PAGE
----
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Front, back or sideways? Matching your kicks, t-shirt or tie?

As you may remember from previous stories, caps have been around for a while. Nonetheless, they are yet to be introduced into the top end of the fashion world, the dress codes and the arenas of class from which they have long been banished due to their simple beginnings and athletic associations. Still the caps have maintained, becoming ever more popular headgear selections with the modern man or woman, and throughout this continuous development it has seen itself used in many ways. But how did this development occur, and where is it headed?

Phase 1: The playful cap

As the cap made its way into the mainstream from its beginnings as mere sports apparel, the pioneers were - as is often the case - the youth. Children and young adults, constantly challenging the norms of adulthood, adopted the baseball cap as an accessory to their everyday outfits. This brought along all kinds of playful experimentation, with the caps being matched with basketball jerseys and kicks, getting cluttered with patches and pins representing the owner’s favorite bands, or worn with the brim pointing anywhere else but the front. No part of popular culture embodies this playful phase better than the iconic Fresh Prince of Bel Air where Will Smith was regularly seen experimenting with caps in all colors matched with anything from a neon t-shirt to a black jacket, and his brim pointing to the back, side or even towards the sky.

Phase 2: The established cap

As the generation that embraced the cap matured, so too did the styles with which the cap was worn. No longer the staple of adolescence, the cap was invited to partake in cleaner, smarter outfits. While the sideways brim remained with the youth, the straight-line cap expanded into new territory. It was still considered an informal accessory, but there was no doubt that a cap worn to the front, and occasionally even to the back, was becoming a suitable addition to an adult look. The styles could range between anything from a simple black t-shirt and jeans, as demonstrated by David Beckham to a much more dressed up outfit, such as Naomi Campbell’s, without the cap on top looking out of place. Today this type of combination is so established that few would raise an eyebrow when seeing it in virtually any environment, and the cap is now poised to make another leap.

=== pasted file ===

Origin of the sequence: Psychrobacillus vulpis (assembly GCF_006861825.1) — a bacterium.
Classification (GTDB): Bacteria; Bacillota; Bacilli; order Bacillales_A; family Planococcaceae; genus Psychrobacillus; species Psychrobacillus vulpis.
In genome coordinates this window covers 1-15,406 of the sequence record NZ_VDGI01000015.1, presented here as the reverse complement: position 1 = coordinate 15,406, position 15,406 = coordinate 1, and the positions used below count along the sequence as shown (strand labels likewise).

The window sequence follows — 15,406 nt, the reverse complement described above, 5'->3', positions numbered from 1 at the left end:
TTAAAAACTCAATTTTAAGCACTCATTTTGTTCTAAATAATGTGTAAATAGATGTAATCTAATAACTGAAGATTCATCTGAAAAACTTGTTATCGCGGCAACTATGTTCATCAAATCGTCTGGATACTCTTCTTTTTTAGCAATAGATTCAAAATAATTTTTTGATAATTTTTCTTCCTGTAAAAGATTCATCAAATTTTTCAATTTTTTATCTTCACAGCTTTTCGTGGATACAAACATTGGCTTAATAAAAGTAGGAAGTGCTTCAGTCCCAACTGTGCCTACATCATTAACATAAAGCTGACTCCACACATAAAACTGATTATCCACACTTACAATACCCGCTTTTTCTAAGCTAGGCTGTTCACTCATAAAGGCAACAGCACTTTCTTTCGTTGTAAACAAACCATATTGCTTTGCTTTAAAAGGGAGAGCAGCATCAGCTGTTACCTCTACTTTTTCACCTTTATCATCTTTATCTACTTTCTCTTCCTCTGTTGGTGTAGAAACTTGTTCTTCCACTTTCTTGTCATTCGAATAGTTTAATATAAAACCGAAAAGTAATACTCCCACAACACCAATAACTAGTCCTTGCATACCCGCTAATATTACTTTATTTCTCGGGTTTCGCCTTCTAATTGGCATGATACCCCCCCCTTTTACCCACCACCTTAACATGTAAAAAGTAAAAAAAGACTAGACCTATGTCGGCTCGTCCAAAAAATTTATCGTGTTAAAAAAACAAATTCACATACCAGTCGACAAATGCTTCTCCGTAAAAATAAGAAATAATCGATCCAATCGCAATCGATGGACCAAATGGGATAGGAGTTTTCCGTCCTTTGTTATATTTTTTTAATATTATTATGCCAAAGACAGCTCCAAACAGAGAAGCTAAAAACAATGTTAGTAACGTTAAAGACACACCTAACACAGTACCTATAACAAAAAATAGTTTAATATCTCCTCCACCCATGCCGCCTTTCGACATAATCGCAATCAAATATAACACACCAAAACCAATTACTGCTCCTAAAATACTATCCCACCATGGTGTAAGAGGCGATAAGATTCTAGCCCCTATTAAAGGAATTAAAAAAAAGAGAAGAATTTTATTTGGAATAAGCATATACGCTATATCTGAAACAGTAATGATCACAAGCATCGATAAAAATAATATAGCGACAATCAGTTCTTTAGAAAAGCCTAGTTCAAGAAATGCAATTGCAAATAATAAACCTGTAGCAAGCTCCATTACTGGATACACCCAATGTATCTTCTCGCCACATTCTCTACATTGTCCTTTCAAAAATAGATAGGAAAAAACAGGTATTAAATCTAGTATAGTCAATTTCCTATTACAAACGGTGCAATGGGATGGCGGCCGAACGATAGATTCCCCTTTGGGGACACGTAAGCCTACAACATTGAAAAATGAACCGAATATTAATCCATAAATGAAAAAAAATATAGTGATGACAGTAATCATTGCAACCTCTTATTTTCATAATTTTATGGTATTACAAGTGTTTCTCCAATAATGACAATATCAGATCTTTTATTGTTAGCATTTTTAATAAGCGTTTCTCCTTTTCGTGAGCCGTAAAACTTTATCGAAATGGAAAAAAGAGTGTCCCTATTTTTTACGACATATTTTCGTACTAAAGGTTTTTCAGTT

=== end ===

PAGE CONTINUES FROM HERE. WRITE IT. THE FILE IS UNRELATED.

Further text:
Phase 3: The formal cap

That same generation which playfully matched their caps with their basketball jerseys and later brought the cap with them into adulthood is now all grown up. They are business professionals, doctors, lawyers, executives, and yes, fashion moguls. For this generation the cap is such a natural part of its outfit arsenal that it will rather reshape the environments it enters than drop the cap to fit in. Before long these cap-loving professionals will have fused caps with formal outfits to the point where caps matching ties become the new norm. Examples of this can already be seen in popular culture, for instance in the 2014 blockbuster Kingsman: The Secret Service, where Samuel L. Jackson’s character dons a full suit with the legendary Yankees cap matching his blue tie. The maturation of the cap is far from over, and we are excited to both follow and lead it as the boundaries are pushed even further.

Phase 4: The ______ cap

Though we have discussed several stages of development in cap fashion, the main point is really to show that the cap is not limited to any one group, style or outfit. Time and time again the cap breaks the boundaries of its previous confines. First it was only for sports, then only for kids. Not long after that it was for adults as well but only in an informal setting. The cap is not going anywhere, and you decide what its next bounds should be. As well as when they will be broken.